I get the Publisher's Lunch deal news report, which lists some of the publishing deals made recently. It gives a good peek at what traditional publishers are buying these days. Here are a few recent deals:
* Director and producer Chris Columbus's HOUSE OF SECRETS, co-authored by Ned Vizzini, about siblings who go to live in a creepy old house built by a troubled fantasy writer when their father loses his job;
* National Book Award finalist Ken Kalfus's EQUILATERAL, an intellectual comedy set in 1890s Egypt about an astronomer who sets out to communicate with life on Mars;
* Rosemary Sullivan's STALIN'S DAUGHTER, about Svetlana Stalina's journey from the beloved daughter of a fierce autocrat to her death in small-town Wisconsin;
* Claudia Hammond's TIME WARPED: Adventures in the New Psychology of Time, also to Harper;
* Jim Ziolkowski's WALK IN THEIR SHOES, written with Willie Mays, James Hirsch, recounting the author's life journey from risk-seeking backpacker to the leader of buildOn, helping inner-city kids transform their own neighborhoods and the world.
* An oral history of MTV by the four surviving original MTV veejays, written with contributing editor at Rolling Stone Gavin Edwards;
* Hip hop star Lil Wayne's GONE TILL NOVEMBER, based on diaries he kept during his eight months on Rikers Island;
* Astrobiologist Lewis Dartnell's thought experiment on the scientific knowledge survivors of a global catastrophe would need to rebuild a technological society from scratch;
* Emma Chapman's HOW TO BE A GOOD WIFE, a novel following a woman who can barely remember life before her marriage -- until she begins to have eerie visions that make her question her past;
* NYT bestselling author Kate Carlisle's KILLER COOKBOOK and books 8 and 9 in the Bibliophile Mystery series;
* Leah Stewart's WHERE YOU'LL FIND ME, a novel about three adult siblings who return to their childhood home.
The Andrew Lownie Literary Agency website featured a survey of what UK book publishers are looking for. Here are some excerpts:
"What interests me, as always, are books which are focussed on alternative views of how we should live our lives and are also focussed on community and local identity." Hugh Andrew, Managing Editor, Birlinn (publisher based in Scotland).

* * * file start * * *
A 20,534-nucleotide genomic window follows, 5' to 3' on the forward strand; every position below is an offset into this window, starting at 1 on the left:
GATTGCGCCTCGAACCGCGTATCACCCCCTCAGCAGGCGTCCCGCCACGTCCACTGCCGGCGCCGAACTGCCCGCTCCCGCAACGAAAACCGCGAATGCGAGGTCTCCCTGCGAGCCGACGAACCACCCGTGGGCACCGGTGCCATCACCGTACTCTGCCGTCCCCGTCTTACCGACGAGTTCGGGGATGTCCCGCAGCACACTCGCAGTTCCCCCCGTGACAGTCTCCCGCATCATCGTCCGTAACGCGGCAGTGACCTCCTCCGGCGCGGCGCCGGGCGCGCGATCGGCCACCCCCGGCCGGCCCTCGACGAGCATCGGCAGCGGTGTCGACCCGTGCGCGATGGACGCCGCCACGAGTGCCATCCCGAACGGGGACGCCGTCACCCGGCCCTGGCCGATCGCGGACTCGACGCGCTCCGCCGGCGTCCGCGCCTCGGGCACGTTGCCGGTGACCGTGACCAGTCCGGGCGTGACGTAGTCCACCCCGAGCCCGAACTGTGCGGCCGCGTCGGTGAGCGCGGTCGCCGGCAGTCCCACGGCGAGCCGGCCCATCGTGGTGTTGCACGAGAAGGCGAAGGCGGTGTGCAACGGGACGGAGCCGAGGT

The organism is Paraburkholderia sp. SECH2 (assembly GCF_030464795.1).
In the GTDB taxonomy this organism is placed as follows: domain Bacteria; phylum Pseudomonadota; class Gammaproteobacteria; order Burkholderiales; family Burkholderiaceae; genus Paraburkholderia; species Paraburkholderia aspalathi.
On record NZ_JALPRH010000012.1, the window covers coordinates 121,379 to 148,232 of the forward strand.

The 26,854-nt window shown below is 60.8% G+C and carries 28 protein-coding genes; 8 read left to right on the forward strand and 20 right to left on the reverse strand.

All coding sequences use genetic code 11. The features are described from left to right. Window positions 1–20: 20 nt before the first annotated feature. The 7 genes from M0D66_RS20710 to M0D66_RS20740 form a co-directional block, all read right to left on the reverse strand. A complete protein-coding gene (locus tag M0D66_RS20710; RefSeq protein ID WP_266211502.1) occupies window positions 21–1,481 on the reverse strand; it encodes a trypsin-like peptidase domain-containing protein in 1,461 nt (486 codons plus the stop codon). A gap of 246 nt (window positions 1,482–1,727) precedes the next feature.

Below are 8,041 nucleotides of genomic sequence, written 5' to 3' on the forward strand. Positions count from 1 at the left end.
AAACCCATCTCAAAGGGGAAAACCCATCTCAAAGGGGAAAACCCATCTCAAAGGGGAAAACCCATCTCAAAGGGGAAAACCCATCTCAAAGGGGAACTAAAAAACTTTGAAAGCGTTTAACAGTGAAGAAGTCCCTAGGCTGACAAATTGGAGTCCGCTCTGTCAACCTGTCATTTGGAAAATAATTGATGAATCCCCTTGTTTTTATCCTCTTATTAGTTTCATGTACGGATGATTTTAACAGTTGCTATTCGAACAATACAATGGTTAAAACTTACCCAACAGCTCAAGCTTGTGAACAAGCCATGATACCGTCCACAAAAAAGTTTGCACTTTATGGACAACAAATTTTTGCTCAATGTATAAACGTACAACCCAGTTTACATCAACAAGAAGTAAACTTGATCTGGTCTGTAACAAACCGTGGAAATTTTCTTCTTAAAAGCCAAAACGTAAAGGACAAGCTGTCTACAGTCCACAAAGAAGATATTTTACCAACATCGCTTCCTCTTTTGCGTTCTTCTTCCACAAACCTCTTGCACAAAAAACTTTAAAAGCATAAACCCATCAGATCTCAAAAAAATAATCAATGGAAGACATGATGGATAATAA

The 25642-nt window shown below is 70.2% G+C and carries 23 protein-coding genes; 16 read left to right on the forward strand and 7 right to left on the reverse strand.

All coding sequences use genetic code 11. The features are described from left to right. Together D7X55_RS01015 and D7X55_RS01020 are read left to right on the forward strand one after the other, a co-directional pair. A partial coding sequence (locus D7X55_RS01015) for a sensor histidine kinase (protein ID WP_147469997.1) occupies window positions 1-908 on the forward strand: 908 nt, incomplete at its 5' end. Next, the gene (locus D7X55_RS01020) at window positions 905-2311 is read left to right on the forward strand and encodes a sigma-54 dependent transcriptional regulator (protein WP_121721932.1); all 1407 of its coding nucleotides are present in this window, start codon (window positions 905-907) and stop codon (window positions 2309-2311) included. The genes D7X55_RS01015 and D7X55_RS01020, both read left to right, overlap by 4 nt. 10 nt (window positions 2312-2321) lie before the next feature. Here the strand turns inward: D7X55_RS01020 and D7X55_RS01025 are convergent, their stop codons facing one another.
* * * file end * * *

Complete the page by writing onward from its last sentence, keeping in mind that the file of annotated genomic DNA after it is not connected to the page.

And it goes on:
"It is striking how stories that seem to have waned from people’s memories can have a massive resurgence – so perhaps new takes on old stories might be a vein to mine." Myles Archibald, Associate Editor, Harper Collins.
"We’re especially good at selling entertaining, accessible and informative true stories, and based on what did well for us last spring, these are the areas I’m looking in." - Jennifer Barclay, Commissioning Editor, Summersdale (She also mentions true crime, travel (especially British travel), quirky narrative books about gardening, pets, nature, and sport.)
"My focus is on commercial non-fiction, spanning a wide range of genres from true crime, sport and humour to biography and memoir. In terms of memoir, I’m always looking for original and compelling stories - whether the focus is inspirational, nostalgic, military or otherwise, and whether the subject is a celebrity or just an ordinary person with an extraordinary story to tell." - Dan Bunyard, Editor, Michael Joseph
I won't cover all 20, you can read them here: http://www.andrewlownie.co.uk/2012/01/10/what-editors-want-2012.
Some common elements are:
* more interest in non-fiction than fiction (this has always been true, partly because non-fiction titles are easier to promote)
* books whose title and subject matter will make them stand out
* authors who have a platform and are comfortable discussing their topic in the media
* popular science
* history, especially from a unique perspective, including nostalgia and historical true crime.
* celebrity and sports memoirs (even though there have been some huge flops in celebrity memoirs, a few every year take off and make a fortune)
* and (of course) terrific writing.
I wouldn't advise trying to write to order; rather, see whether a project you are working or would like write fits these needs. Go to each publisher's website to find out the submission process. Some will consider only material submitted by agents, so you may have to start with getting one of those.
(Need a guidebook to take you through the confusing process of going from ideas through to publication? You're in luck--it's called "Your Writing Coach" and you'll find it at Amazon and other booksellers.)